Her circumstances had certainly not just gotten better."

 Lydia will not be "unguarded" as she walks through her circumstances. Her mysterious patron, Mr. Marks, will become a gentle and resourceful guardian. Given special orders from Mr. Marks, Vincent and Bridget will not only watch over Lydia they will ensure her safety.

What started in the whisper room, continues beyond the Hartman Hotel through the Camp Creek Alley and pass the doors of the Silver Grotto. With poise and determination, Lydia will endure as any true Librarian should... dignified and mostly unruffled. Until the evening of the murder!

Every character is delightfully crafted. The historical settings and fashionable attires adds perfection to "setting the scene!" Conversations are quick witted, often snippy and snobbish. Yet, there are many moments in which the characters will add their uniquely "seasoned" quips to satisfy any tense moment.

Take a journey back to 1894 with a Librarian that will offer you the right story for your leisurely reading,
"Tell me, Miss Bancroft, do your books whisper warnings about befriending men like me?"
Sebastian Marks
Quite irresistible!

 Chicago World's Fair Mystery's

SloaneHouse_300  deception-on-sable-hill_shelley-gray
Meet the Author:
 4web  I love to write books, but I’ve certainly read far better authors.
Maybe you are a little bit like me. I’ve been married for almost twenty years and have raised two kids. I try to exercise but really should put on my tennis shoes a whole lot more. I’m not a great housekeeper, I hate to drive in the snow, and I don’t think I’ve ever won a Monopoly game. However, I am the best wife and mother I know how to be.
Isn’t it wonderful to know that in God’s eyes that is okay? That from His point of view, we are all exceptional? I treasure that knowledge and am always so thankful for my faith. His faith in me makes me stand a little straighter, smile a little bit more, and be so very grateful for every gift He’s given me.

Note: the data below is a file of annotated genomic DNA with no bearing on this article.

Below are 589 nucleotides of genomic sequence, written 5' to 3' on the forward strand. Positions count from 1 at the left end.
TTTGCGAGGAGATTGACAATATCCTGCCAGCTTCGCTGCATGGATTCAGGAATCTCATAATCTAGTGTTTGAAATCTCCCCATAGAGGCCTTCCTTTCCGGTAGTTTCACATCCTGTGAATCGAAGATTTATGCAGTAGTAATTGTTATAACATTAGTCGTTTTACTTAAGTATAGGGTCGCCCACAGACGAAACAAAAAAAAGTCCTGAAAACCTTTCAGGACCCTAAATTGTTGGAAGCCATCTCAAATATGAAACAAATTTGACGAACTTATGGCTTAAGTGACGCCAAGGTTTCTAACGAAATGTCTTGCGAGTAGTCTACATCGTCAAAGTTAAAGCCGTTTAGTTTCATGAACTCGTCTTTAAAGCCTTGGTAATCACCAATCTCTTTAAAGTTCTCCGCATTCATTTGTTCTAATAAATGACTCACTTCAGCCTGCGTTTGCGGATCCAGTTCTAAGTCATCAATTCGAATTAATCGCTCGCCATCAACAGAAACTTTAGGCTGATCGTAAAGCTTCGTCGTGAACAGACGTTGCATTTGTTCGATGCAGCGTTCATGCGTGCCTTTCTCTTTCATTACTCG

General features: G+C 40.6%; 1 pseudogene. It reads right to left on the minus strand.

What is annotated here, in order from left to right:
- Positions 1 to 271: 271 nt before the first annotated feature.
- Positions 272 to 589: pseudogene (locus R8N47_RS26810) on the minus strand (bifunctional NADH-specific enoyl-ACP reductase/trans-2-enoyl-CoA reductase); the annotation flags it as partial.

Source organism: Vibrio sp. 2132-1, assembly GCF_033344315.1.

I started writing about the Amish because their way of life appealed to me. I wanted to write stories about regular. likeable people in extraordinary situations-and who just happened to be Amish.
Getting the opportunity to write Inspirational novels is truly gratifying. With every book, I feel my faith grows stronger. And that makes me feel very special indeed.

Brides of Pinecraft

"I received this book for free from the Fiction Guild for this review."
Thomas Nelson

MrsK's Reading Bio

Reading is important! No questions asked, not even a blink of the eye from any student I grew up with. On the first day of the First grade, we were given our first books. Day two we all read aloud, round robin of course. Day three we were place in our first basal, now known as a lit circle group. Books were so important, publishers designed new curriculum so that every student was reading by the end of the first week. These early readers had images that looked like what we could see in the classroom, beyond the classroom, even on the big screen. Reading is important, throughout history every generation has believed that “Reading” opens up the world for endless possibilities.

I adore the 1950’s Dick and Jane books. Actually, most reading specialists and experienced (45+) educators believe that every student learned to read with Dick and Jane. Since these books are being re-issued, I have heard many parents, grandparents, and students claim that Dick and Jane stories of repetition does teach students to read.